City of AustinFOR IMMEDIATE RELEASE
Thresholds for entering Stage 1 and Stage 2 also updated.
Austin, Texas – Austin Public Health (APH) updated the COVID-19 Risk-Based Guidelines today, May 4, to clarify personal behavior recommendations for those who are fully vaccinated versus those who are partially or not vaccinated.
Individuals who are vaccinated may:
- Attend private indoor gatherings in Stages 1-5, with precautions recommended in Stages 3-5
- Attend private outdoor gatherings in Stages 1-5, with precautions recommended in Stages 4-5
- Travel in Stages 1-5, with precautions recommended
- Dine and shop in Stages 1-5, with precautions recommended in Stages 2-5
Individuals who are partially or not vaccinated may:
- Attend private indoor and outdoor gatherings in Stages 1-2, and Stage 3 if low risk, with precautions recommended
- Travel in Stages 1-2, and Stage 3 if low risk, with precautions recommended
- Dine and shop in Stages 1-2, and Stage 3 if low risk, with precautions recommended
Regardless of vaccination status or stage, individuals need to continue to follow the additional requirements of local businesses, venues and schools, as the Health Authority Rules remain in place through May 18.
“We want people to get vaccinated,” said Dr. Mark Escott, Interim Austin-Travis County Health Authority. “Now and certainly in the future as the vaccination rate improves, there will be improved freedom associated with vaccination. In other words, the need to continue masking and the other necessary precautions will continue to decrease for those who are vaccinated.”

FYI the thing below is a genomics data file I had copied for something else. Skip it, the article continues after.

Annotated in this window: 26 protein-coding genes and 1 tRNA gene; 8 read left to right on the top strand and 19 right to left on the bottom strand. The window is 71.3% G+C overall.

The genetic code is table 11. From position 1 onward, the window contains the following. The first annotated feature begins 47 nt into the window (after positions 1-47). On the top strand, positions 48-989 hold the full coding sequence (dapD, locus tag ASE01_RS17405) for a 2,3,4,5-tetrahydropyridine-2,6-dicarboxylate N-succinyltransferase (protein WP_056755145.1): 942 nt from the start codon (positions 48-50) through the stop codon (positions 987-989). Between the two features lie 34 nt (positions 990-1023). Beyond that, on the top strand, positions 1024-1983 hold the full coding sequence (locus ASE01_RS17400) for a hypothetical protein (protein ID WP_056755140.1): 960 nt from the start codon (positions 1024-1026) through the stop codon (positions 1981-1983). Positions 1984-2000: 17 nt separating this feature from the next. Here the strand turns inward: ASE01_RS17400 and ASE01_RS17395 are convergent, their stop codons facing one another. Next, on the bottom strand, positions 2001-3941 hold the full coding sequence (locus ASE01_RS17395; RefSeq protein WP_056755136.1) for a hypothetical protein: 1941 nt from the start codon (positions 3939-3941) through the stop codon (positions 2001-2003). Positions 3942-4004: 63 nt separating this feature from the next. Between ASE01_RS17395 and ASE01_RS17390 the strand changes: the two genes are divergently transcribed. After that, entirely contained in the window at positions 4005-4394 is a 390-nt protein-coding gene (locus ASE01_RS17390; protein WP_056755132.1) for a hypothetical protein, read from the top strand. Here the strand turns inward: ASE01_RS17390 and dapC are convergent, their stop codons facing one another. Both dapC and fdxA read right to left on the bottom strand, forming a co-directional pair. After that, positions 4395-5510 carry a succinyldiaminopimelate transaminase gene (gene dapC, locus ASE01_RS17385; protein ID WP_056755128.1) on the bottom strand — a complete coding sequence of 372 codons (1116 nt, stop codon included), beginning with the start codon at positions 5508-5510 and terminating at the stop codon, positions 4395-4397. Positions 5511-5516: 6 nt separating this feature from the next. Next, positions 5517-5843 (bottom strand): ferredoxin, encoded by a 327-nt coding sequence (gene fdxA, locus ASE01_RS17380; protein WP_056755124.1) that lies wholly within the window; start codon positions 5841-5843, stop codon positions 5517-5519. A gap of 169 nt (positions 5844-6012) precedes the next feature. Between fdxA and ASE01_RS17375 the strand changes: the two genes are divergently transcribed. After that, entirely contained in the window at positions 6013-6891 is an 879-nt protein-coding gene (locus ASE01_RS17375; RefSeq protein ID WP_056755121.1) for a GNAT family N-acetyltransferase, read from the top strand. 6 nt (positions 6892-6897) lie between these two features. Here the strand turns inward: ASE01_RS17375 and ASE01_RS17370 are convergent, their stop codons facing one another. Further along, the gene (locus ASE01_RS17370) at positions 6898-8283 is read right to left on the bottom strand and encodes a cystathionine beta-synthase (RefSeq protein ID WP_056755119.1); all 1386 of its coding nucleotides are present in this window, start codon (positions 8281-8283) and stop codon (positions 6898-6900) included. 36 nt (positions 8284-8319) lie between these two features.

Additionally, the threshold to enter Stage 2 has been updated to 5-14 new hospital admissions on the 7-day moving average. The threshold to enter Stage 1 has also been updated to less than 5 new hospital admissions on the 7-day moving average or 70%-90% herd immunity is achieved through vaccination.
While APH monitors the 7-day moving average of COVID-19 new hospital admissions as the primary key indicator for the Risk-Based Guidelines, additional key indicators, including positivity rate, the doubling time of new cases and current ICU and ventilator patients, are monitored to determine the current staging.
“As a result of both declining length of hospital stays and declining mortality rates, we feel comfortable reassessing the transition of stages,” added Dr. Escott. “We expect that there is going to be a long tail in terms of achieving vaccine herd immunity or completely getting COVID-19 out of our community. So, we expect that we may see a slow declining plateau of cases, and as the vaccination rate improves in the community, and we hit 70% to 90% vaccinated we could look at transitioning to Stage 1 safely.”
Austin-Travis County remains in Stage 3 of the Risk-Based Guidelines, with a current 7-day moving average of new hospital admissions of 17.
For additional COVID-19 information and updates, visit www.AustinTexas.gov/COVID19.